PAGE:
My wife loves reruns of all sorts of her favorite shows for their value as background noise when she’s quilting or embroidering or just doing her damn online jigsaw puzzles or solitaire. I don’t get it because I’m not a great multi-tasker with TV as the second component.

    But I can watch Simpson’s reruns endlessly and laugh just as hard now as I did the first time I saw the episode.

    Chris in Owatonna

    Liked by 1 person

  6. I haven’t started any new series on network TV for a long time. Never watched any of the reality shows, except one years ago that was called Sing-Off. It featured a lot of a cappella groups.

    I like to watch some of the old sitcoms from the 70’s. I liked M*A*S*H, Mary Tyler Moore, Rhoda, the Bob Newhart show.

    I watch some of the PBS series, especially on Sundays. I remember there was a Masterpiece Theatre back in the late 70’s or early 80’s about Lillie Langtry – I wouldn’t mind seeing that one again. I should see if Netflix has it.

    Liked by 1 person

  7. I’d guess you, like a lot of baboons, are not in synch with today’s trends, VS. Maybe you’re old-fashioned, too, but most current shows are either very dark or very competitive.
    I was able to get the Decades channel in the cities and would watch Barney Miller sometimes, whatever was the binge at the moment for one or two episodes. We chose the most basic of TV options here, and Decades isn’t among the offerings.

    So I watch mainly PBS, and I even skip the later seasons of things like Grantchester and (gasp!) Poldark – if I see that I’m gong to have to clear the calendar for 8 or 9 consecutive Sunday/Wednesday (choir and band practice) nights, and it’s just too stressful. 🙂 The ones I don’t skip are The Durrells in Corfu, Miss Fisher’s Murder Mysteries, Doc Martin. and I check in on Victoria sometimes. I just looked, and it appears that my favorite, Home Fires, won’t have a third season.


    1. You can watch at least some of those PBS shows online, BiR, if you do it within a week or so of the original broadcast. That way you can pick your own time to watch Poldark or whatever (at least within that week).


  8. Like Steve, I didn’t watch much TV as a child. I was always clueless when other kids at school would talk about the various shows they watched; we didn’t even watch Saturday morning cartoons. My mom was far from strict in other ways, but she did limit our TV watching severely. Good for her.

    So I don’t know why you like watching those old shows; I guess it could be comforting because they’re familiar and it doesn’t take much energy (mental or physical) to watch them. Me, when I’m sick, I want to lie in bed and look through a kaleidoscope, because that was my favorite thing in the “sick in bed box” that we had when I was a kid.

    Liked by 1 person

  9. I’m with you; I don’t bother to watch reality TV.
    There are a few modern shows we watch because the writing and characters are so good.
    I really relate to ‘The Middle’.
    We like ‘Speechless’ (course we can relate to some of it. I guess that’s true of most shows; if you relate to it, you’ll like it.)
    Modern Family, and a new one, ‘Kevin (almost) saves the world’ is fun.

    Kelly and Amelia are hooked on ‘The Good Doctor’ but to me, it’s another one of those shows, I don’t want to spare the time to get hooked.

    I love old movies and some of the old TV shows. Typically the writing was so much better! The dialogue! The WITTY dialogue!

    Just yesterday I was able to upgrade our internet. We’re still slow (12Mps) but at least we’re not limited to 25MB / month anymore. It’s 150GB / month now! For 1/2 the price!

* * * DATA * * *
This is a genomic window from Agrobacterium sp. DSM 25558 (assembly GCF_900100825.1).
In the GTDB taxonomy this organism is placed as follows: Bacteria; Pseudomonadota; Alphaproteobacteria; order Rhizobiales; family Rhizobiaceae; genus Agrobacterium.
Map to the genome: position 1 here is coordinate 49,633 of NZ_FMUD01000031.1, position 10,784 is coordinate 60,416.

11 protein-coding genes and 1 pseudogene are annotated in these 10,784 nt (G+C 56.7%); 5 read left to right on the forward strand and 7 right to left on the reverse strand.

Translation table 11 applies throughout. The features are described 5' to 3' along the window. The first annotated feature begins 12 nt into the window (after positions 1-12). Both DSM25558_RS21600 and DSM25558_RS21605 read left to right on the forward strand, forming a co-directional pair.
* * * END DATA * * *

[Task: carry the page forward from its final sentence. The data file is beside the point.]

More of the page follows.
Honestly, any of these services, cell phone, internet, the programs change and if you don’t keep looking, you end up paying more and more because they’ll never tell you about a lower price option.

    We may still not be streaming much for speed reasons, but at least we can watch some You Tube without blowing over.
    Small victories!

    Liked by 2 people

    1. You consider 12 mbps slow? Mine is 1.5 mbps. Faster than dialup, but glacial by most people’s standards. Still, if I ask them what it would cost me to upgrade, it’s always about $40 or $50 extra a month.


  10. I remember watching PBS as I got ready for school when I was in High School. Anybody remember Sunrise Semester, a series of college lectures? Lilias, Yoga, and You? I also got a kick out of a show South Dakota Public TV put on, which was a bunch of dumpy old Nebraska Extension agents answering gardening questions submitted by listeners.


  11. Most of TV is a waste – especially the reality and game shows (Jeopardy! being the one exception). My go to channels are TCM and PBS. Masterpiece and Great Performances have provided me with so many great shows (The Jewel in the Crown, To Serve Them All My Days, Downton Abbey, Brideshead Revisited, Danger UXB to name but a few) plus their wonderful mysteries (Vera, Foyle’s War, all three of the Morse series, Prime Suspect, etc.). And, of course, the Ken Burns documentaries. I will watch some sports on commercial or cable TV. I do sometimes watch the nostalgia shows. The Carol Burnett skits still make me laugh. Mom really liked to watch Andy Griffith, Bonanza, and M*A*S*H – I saw quite a few episodes during her last months when I spent a lot of time with her. I think I am too old fashioned for most of today’s police procedurals and shows of similar ilk. The quick cuts, noise, and violence are just too much. Give me shows with good intelligent dialog, characters you can really care about, and a plot that can actually be followed logically.

    Liked by 2 people

  12. OT – We have a young man from Lake City, Iowa over for dinner tonight. A completely random “friend” Hans picked up through selling some of his kayaking gear through Craigslist about nine months ago. He and Adam have been corresponding ever since, and he will be joining Hans to do some woodwork at Will Steger’s homestead in early March.

    Adam is in town as part of a crew installing a new organ, built by his employer, in a South Minneapolis Church. He’s in his early twenties, an organist, organ builder and just delightful. In a few minutes he’ll be playing our electronic keyboard for us. Right now he’s upstairs downloading some sheet music. No TV for us tonight, that’s for sure.

    Liked by 2 people